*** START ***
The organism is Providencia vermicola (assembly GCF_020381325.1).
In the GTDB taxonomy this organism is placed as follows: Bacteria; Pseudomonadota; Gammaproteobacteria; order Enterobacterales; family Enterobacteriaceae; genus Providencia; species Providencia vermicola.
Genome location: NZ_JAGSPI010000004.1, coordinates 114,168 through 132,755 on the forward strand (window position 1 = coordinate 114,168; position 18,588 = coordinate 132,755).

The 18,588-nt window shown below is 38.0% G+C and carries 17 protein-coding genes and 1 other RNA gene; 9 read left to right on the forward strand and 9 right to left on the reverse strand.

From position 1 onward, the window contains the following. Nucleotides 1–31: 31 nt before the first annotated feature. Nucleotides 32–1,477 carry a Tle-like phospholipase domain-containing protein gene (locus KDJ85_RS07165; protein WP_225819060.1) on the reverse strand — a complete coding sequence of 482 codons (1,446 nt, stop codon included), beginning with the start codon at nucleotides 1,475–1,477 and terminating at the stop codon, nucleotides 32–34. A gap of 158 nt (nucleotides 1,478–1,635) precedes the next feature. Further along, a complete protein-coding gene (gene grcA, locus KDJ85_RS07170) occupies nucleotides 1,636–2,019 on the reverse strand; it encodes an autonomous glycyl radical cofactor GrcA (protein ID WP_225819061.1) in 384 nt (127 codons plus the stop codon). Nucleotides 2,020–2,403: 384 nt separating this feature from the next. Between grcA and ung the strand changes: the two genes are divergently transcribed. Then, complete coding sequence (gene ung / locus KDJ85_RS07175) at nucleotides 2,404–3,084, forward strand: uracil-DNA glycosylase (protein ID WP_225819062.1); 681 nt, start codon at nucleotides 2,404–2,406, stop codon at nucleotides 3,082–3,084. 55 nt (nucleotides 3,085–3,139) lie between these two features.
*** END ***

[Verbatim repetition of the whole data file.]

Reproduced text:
The organism is Providencia vermicola (assembly GCF_020381325.1).
In the GTDB taxonomy this organism is placed as follows: Bacteria; Pseudomonadota; Gammaproteobacteria; order Enterobacterales; family Enterobacteriaceae; genus Providencia; species Providencia vermicola.
Genome location: NZ_JAGSPI010000004.1, coordinates 114,168 through 132,755 on the forward strand (window position 1 = coordinate 114,168; position 18,588 = coordinate 132,755).

The 18,588-nt window shown below is 38.0% G+C and carries 17 protein-coding genes and 1 other RNA gene; 9 read left to right on the forward strand and 9 right to left on the reverse strand.

From position 1 onward, the window contains the following. Nucleotides 1–31: 31 nt before the first annotated feature. Nucleotides 32–1,477 carry a Tle-like phospholipase domain-containing protein gene (locus KDJ85_RS07165; protein WP_225819060.1) on the reverse strand — a complete coding sequence of 482 codons (1,446 nt, stop codon included), beginning with the start codon at nucleotides 1,475–1,477 and terminating at the stop codon, nucleotides 32–34. A gap of 158 nt (nucleotides 1,478–1,635) precedes the next feature. Further along, a complete protein-coding gene (gene grcA, locus KDJ85_RS07170) occupies nucleotides 1,636–2,019 on the reverse strand; it encodes an autonomous glycyl radical cofactor GrcA (protein ID WP_225819061.1) in 384 nt (127 codons plus the stop codon). Nucleotides 2,020–2,403: 384 nt separating this feature from the next. Between grcA and ung the strand changes: the two genes are divergently transcribed. Then, complete coding sequence (gene ung / locus KDJ85_RS07175) at nucleotides 2,404–3,084, forward strand: uracil-DNA glycosylase (protein ID WP_225819062.1); 681 nt, start codon at nucleotides 2,404–2,406, stop codon at nucleotides 3,082–3,084. 55 nt (nucleotides 3,085–3,139) lie between these two features.